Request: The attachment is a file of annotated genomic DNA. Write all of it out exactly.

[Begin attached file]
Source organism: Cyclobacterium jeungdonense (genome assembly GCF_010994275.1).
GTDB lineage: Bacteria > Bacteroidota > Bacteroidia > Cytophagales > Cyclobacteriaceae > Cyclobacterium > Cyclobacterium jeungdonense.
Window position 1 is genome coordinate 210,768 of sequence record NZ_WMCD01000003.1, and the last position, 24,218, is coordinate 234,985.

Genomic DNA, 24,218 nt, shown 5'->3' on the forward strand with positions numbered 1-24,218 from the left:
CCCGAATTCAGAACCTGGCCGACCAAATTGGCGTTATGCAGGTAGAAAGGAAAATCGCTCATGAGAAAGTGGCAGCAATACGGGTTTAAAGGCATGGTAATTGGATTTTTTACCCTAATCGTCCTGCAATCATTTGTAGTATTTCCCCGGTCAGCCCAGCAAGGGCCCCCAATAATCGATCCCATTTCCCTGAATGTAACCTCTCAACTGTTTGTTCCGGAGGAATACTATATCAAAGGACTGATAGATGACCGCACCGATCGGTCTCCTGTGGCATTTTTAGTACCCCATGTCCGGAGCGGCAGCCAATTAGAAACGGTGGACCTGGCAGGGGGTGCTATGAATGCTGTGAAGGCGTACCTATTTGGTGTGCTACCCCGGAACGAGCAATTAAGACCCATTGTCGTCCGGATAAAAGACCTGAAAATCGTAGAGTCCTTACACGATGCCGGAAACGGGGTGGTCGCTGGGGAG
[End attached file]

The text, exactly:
Source organism: Cyclobacterium jeungdonense (genome assembly GCF_010994275.1).
GTDB lineage: Bacteria > Bacteroidota > Bacteroidia > Cytophagales > Cyclobacteriaceae > Cyclobacterium > Cyclobacterium jeungdonense.
Window position 1 is genome coordinate 210,768 of sequence record NZ_WMCD01000003.1, and the last position, 24,218, is coordinate 234,985.

Genomic DNA, 24,218 nt, shown 5'->3' on the forward strand with positions numbered 1-24,218 from the left:
CCCGAATTCAGAACCTGGCCGACCAAATTGGCGTTATGCAGGTAGAAAGGAAAATCGCTCATGAGAAAGTGGCAGCAATACGGGTTTAAAGGCATGGTAATTGGATTTTTTACCCTAATCGTCCTGCAATCATTTGTAGTATTTCCCCGGTCAGCCCAGCAAGGGCCCCCAATAATCGATCCCATTTCCCTGAATGTAACCTCTCAACTGTTTGTTCCGGAGGAATACTATATCAAAGGACTGATAGATGACCGCACCGATCGGTCTCCTGTGGCATTTTTAGTACCCCATGTCCGGAGCGGCAGCCAATTAGAAACGGTGGACCTGGCAGGGGGTGCTATGAATGCTGTGAAGGCGTACCTATTTGGTGTGCTACCCCGGAACGAGCAATTAAGACCCATTGTCGTCCGGATAAAAGACCTGAAAATCGTAGAGTCCTTACACGATGCCGGAAACGGGGTGGTCGCTGGGGAG